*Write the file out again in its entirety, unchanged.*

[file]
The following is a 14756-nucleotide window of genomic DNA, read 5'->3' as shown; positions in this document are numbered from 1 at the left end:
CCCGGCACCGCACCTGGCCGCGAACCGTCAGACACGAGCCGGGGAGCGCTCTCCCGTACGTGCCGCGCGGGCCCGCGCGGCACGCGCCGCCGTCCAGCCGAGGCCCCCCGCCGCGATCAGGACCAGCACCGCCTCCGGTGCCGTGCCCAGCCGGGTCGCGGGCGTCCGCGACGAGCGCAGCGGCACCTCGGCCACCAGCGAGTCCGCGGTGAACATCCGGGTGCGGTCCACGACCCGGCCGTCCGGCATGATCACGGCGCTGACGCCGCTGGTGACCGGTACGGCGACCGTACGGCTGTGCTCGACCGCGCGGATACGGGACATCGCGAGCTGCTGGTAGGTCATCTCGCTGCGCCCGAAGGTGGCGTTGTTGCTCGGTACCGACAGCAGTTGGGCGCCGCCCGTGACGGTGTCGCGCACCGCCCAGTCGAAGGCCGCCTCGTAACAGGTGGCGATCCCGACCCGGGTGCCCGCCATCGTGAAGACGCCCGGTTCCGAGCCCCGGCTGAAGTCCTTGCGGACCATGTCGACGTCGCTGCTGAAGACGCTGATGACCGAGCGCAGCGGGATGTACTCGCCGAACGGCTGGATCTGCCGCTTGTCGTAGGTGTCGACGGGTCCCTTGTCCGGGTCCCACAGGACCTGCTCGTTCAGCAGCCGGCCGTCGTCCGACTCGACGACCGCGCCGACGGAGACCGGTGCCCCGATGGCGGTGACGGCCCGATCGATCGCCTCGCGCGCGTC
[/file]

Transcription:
The following is a 14756-nucleotide window of genomic DNA, read 5'->3' as shown; positions in this document are numbered from 1 at the left end:
CCCGGCACCGCACCTGGCCGCGAACCGTCAGACACGAGCCGGGGAGCGCTCTCCCGTACGTGCCGCGCGGGCCCGCGCGGCACGCGCCGCCGTCCAGCCGAGGCCCCCCGCCGCGATCAGGACCAGCACCGCCTCCGGTGCCGTGCCCAGCCGGGTCGCGGGCGTCCGCGACGAGCGCAGCGGCACCTCGGCCACCAGCGAGTCCGCGGTGAACATCCGGGTGCGGTCCACGACCCGGCCGTCCGGCATGATCACGGCGCTGACGCCGCTGGTGACCGGTACGGCGACCGTACGGCTGTGCTCGACCGCGCGGATACGGGACATCGCGAGCTGCTGGTAGGTCATCTCGCTGCGCCCGAAGGTGGCGTTGTTGCTCGGTACCGACAGCAGTTGGGCGCCGCCCGTGACGGTGTCGCGCACCGCCCAGTCGAAGGCCGCCTCGTAACAGGTGGCGATCCCGACCCGGGTGCCCGCCATCGTGAAGACGCCCGGTTCCGAGCCCCGGCTGAAGTCCTTGCGGACCATGTCGACGTCGCTGCTGAAGACGCTGATGACCGAGCGCAGCGGGATGTACTCGCCGAACGGCTGGATCTGCCGCTTGTCGTAGGTGTCGACGGGTCCCTTGTCCGGGTCCCACAGGACCTGCTCGTTCAGCAGCCGGCCGTCGTCCGACTCGACGACCGCGCCGACGGAGACCGGTGCCCCGATGGCGGTGACGGCCCGATCGATCGCCTCGCGCGCGTC